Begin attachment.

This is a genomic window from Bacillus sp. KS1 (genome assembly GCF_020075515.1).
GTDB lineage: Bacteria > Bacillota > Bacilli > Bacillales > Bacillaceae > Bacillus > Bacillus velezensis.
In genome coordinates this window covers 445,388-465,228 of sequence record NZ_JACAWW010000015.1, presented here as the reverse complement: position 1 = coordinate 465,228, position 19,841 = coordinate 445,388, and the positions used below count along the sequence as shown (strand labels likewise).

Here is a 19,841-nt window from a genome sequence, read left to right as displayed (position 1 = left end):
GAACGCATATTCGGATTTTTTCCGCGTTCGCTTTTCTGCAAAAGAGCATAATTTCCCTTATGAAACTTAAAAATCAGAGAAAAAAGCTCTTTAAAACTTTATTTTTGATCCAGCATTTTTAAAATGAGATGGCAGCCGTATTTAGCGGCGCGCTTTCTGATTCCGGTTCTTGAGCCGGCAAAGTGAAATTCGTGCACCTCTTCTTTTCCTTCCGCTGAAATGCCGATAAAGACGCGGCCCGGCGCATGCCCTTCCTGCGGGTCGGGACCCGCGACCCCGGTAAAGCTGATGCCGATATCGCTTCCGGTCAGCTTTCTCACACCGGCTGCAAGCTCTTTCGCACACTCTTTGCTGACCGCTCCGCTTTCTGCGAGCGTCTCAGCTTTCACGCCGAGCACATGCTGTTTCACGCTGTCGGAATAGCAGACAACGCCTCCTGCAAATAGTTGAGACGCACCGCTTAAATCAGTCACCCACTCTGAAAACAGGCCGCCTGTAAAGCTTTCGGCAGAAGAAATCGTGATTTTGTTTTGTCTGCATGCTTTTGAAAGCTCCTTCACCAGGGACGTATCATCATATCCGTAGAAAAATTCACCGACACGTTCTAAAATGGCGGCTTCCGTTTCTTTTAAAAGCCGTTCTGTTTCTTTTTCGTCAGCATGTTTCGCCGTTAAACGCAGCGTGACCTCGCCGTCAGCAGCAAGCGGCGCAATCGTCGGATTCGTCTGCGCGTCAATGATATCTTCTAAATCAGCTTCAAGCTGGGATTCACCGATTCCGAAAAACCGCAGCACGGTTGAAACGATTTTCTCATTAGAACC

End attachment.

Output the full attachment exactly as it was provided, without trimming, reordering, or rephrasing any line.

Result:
This is a genomic window from Bacillus sp. KS1 (genome assembly GCF_020075515.1).
GTDB lineage: Bacteria > Bacillota > Bacilli > Bacillales > Bacillaceae > Bacillus > Bacillus velezensis.
In genome coordinates this window covers 445,388-465,228 of sequence record NZ_JACAWW010000015.1, presented here as the reverse complement: position 1 = coordinate 465,228, position 19,841 = coordinate 445,388, and the positions used below count along the sequence as shown (strand labels likewise).

Here is a 19,841-nt window from a genome sequence, read left to right as displayed (position 1 = left end):
GAACGCATATTCGGATTTTTTCCGCGTTCGCTTTTCTGCAAAAGAGCATAATTTCCCTTATGAAACTTAAAAATCAGAGAAAAAAGCTCTTTAAAACTTTATTTTTGATCCAGCATTTTTAAAATGAGATGGCAGCCGTATTTAGCGGCGCGCTTTCTGATTCCGGTTCTTGAGCCGGCAAAGTGAAATTCGTGCACCTCTTCTTTTCCTTCCGCTGAAATGCCGATAAAGACGCGGCCCGGCGCATGCCCTTCCTGCGGGTCGGGACCCGCGACCCCGGTAAAGCTGATGCCGATATCGCTTCCGGTCAGCTTTCTCACACCGGCTGCAAGCTCTTTCGCACACTCTTTGCTGACCGCTCCGCTTTCTGCGAGCGTCTCAGCTTTCACGCCGAGCACATGCTGTTTCACGCTGTCGGAATAGCAGACAACGCCTCCTGCAAATAGTTGAGACGCACCGCTTAAATCAGTCACCCACTCTGAAAACAGGCCGCCTGTAAAGCTTTCGGCAGAAGAAATCGTGATTTTGTTTTGTCTGCATGCTTTTGAAAGCTCCTTCACCAGGGACGTATCATCATATCCGTAGAAAAATTCACCGACACGTTCTAAAATGGCGGCTTCCGTTTCTTTTAAAAGCCGTTCTGTTTCTTTTTCGTCAGCATGTTTCGCCGTTAAACGCAGCGTGACCTCGCCGTCAGCAGCAAGCGGCGCAATCGTCGGATTCGTCTGCGCGTCAATGATATCTTCTAAATCAGCTTCAAGCTGGGATTCACCGATTCCGAAAAACCGCAGCACGGTTGAAACGATTTTCTCATTAGAACC